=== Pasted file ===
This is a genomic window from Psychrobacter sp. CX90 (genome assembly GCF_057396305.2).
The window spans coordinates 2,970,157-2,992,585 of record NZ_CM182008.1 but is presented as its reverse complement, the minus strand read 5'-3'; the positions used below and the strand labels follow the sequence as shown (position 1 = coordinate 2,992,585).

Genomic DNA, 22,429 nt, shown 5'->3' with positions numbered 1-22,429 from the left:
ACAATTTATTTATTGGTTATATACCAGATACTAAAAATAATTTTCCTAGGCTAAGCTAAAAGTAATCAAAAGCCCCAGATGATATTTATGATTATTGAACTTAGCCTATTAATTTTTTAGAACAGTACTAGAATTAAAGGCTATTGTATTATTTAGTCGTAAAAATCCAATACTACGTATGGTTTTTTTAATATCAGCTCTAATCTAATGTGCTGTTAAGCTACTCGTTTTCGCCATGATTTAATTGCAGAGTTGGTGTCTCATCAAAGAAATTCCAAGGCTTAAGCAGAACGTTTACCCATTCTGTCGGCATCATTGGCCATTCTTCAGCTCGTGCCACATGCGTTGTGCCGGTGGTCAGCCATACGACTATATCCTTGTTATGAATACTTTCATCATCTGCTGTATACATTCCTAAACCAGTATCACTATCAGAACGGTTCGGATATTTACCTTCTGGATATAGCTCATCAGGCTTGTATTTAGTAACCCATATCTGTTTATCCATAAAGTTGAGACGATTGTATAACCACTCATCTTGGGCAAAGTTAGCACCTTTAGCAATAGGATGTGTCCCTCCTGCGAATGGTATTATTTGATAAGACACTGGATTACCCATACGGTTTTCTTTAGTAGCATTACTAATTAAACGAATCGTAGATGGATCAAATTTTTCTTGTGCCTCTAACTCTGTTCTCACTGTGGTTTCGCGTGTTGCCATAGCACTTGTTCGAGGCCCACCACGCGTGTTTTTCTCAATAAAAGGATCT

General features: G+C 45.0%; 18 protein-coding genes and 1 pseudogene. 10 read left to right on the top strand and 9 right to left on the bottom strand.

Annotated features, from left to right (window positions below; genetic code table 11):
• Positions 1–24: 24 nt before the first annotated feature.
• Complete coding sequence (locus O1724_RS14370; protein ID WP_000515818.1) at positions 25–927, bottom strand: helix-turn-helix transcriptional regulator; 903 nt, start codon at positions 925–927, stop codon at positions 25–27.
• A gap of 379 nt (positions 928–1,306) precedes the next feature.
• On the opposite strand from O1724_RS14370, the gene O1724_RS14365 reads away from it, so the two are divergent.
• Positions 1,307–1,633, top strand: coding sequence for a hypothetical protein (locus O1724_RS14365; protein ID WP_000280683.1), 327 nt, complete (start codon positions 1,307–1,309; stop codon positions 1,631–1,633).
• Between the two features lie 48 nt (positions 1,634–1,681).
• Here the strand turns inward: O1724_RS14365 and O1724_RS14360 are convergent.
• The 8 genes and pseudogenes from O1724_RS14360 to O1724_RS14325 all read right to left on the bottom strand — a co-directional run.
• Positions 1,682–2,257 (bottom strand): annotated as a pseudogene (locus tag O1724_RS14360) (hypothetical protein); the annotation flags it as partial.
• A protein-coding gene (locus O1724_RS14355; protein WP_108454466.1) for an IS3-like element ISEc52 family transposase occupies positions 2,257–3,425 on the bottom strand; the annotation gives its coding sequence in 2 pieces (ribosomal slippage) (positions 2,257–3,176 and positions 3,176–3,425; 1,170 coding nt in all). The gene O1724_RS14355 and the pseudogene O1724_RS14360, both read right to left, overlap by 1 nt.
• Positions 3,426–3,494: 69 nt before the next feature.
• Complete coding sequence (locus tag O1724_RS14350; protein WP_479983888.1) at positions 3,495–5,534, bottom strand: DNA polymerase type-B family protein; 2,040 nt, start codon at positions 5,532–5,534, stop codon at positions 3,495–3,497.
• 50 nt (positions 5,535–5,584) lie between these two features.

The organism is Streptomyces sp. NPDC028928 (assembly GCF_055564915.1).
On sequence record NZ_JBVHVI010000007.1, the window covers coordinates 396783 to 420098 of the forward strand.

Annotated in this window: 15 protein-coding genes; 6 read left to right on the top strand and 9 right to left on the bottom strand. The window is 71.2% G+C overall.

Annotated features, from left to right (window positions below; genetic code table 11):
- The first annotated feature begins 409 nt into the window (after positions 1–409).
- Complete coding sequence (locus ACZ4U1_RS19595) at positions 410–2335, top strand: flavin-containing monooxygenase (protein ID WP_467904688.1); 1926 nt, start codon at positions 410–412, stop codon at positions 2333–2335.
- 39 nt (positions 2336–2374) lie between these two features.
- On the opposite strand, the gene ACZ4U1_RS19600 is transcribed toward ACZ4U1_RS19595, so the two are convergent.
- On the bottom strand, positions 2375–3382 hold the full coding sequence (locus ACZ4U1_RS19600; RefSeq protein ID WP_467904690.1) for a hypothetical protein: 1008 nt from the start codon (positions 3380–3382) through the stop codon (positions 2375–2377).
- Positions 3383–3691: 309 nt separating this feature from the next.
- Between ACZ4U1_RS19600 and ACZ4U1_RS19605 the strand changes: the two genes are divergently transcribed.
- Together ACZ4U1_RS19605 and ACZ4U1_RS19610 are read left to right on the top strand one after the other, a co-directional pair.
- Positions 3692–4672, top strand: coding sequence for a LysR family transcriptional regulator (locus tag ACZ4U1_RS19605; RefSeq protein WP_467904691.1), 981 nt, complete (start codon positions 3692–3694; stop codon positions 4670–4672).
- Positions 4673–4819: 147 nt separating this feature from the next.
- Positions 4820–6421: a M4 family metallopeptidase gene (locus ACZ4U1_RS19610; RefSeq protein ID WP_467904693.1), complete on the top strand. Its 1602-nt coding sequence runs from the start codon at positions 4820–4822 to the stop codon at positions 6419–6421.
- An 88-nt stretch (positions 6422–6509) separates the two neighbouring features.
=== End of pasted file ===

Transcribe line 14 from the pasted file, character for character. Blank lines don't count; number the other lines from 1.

• The 8 genes and pseudogenes from O1724_RS14360 to O1724_RS14325 all read right to left on the bottom strand — a co-directional run.